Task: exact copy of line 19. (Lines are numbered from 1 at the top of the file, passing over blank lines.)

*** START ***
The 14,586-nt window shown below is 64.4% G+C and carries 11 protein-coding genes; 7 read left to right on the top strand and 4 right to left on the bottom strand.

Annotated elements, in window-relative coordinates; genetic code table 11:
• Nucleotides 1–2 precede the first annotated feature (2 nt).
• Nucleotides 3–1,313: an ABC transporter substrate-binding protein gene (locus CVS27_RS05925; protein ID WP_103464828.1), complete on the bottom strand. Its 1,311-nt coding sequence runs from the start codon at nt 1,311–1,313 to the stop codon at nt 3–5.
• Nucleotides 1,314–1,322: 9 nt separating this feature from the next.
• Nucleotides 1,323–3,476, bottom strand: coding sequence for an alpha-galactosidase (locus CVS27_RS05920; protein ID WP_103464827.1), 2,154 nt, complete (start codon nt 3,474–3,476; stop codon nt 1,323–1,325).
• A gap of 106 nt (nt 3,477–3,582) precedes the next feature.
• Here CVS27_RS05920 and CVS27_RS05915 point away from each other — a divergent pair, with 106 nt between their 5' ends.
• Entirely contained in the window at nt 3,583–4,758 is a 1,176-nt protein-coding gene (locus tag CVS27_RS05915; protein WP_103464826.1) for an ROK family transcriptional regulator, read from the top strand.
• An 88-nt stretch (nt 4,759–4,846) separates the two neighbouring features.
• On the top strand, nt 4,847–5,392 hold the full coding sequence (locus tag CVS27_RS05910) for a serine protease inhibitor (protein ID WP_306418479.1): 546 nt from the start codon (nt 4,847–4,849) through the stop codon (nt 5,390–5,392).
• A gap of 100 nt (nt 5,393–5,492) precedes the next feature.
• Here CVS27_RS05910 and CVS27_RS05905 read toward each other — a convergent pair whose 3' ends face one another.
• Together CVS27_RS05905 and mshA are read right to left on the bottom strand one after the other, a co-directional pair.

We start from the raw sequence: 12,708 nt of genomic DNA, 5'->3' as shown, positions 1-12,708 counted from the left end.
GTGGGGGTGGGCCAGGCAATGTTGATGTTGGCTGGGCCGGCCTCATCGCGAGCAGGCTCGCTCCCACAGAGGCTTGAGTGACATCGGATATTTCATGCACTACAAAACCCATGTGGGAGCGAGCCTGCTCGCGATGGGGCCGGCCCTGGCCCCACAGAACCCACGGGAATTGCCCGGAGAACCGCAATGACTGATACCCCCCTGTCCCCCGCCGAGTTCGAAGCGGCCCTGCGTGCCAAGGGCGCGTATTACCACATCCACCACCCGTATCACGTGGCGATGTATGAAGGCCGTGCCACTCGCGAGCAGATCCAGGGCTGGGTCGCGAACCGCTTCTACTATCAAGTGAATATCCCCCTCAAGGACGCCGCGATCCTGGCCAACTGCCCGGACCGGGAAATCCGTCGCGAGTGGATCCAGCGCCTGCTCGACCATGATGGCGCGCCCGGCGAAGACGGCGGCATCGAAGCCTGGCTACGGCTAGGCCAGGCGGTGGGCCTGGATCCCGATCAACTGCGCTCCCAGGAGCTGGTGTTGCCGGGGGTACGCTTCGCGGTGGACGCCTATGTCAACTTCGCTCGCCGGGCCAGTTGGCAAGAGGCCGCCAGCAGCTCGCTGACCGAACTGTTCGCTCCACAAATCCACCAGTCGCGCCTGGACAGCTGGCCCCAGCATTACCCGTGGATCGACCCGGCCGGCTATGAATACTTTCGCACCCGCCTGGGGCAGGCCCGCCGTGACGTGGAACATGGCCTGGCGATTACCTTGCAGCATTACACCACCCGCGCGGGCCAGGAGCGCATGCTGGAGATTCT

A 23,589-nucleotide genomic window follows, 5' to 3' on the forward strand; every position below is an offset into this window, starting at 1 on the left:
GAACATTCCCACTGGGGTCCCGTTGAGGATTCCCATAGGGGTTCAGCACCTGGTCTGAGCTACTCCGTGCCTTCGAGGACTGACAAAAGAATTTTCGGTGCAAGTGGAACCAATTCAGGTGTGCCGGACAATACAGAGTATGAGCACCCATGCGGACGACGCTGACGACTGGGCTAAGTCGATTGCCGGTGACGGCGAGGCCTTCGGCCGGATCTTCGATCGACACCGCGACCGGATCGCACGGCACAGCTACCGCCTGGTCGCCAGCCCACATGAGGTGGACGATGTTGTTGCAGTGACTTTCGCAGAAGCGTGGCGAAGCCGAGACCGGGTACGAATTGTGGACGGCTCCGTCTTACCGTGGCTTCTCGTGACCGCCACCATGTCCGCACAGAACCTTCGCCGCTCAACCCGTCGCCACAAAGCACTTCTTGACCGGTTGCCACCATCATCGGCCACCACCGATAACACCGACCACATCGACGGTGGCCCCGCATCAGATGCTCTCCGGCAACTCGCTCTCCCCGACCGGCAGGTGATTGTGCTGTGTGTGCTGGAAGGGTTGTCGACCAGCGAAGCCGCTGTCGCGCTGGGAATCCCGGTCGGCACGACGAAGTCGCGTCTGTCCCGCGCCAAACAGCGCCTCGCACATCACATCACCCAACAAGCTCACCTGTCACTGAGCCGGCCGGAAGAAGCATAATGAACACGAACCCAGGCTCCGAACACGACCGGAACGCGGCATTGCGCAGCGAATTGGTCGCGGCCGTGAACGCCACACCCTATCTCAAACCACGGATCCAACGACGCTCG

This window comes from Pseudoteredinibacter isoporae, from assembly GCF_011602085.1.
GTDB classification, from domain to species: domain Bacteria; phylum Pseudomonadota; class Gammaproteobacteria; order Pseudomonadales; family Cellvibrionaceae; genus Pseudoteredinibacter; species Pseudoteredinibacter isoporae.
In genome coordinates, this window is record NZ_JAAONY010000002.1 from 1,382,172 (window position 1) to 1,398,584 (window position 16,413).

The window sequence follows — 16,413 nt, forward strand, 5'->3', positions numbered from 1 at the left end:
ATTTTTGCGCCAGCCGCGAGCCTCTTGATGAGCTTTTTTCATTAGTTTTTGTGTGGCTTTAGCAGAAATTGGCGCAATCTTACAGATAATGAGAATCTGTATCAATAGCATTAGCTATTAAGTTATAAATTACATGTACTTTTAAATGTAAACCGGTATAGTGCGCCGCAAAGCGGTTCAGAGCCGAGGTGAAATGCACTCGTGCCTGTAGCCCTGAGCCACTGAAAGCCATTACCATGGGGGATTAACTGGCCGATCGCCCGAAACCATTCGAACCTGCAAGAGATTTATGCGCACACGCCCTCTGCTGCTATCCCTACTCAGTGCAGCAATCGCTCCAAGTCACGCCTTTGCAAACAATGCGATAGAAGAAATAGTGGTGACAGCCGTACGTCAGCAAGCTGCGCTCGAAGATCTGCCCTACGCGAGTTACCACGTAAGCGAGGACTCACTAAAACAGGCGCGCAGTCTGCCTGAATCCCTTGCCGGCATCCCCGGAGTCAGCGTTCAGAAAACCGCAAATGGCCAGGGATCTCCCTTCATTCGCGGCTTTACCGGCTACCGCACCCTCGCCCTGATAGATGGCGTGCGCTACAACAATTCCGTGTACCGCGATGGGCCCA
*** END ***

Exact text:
This window comes from Pseudoteredinibacter isoporae, from assembly GCF_011602085.1.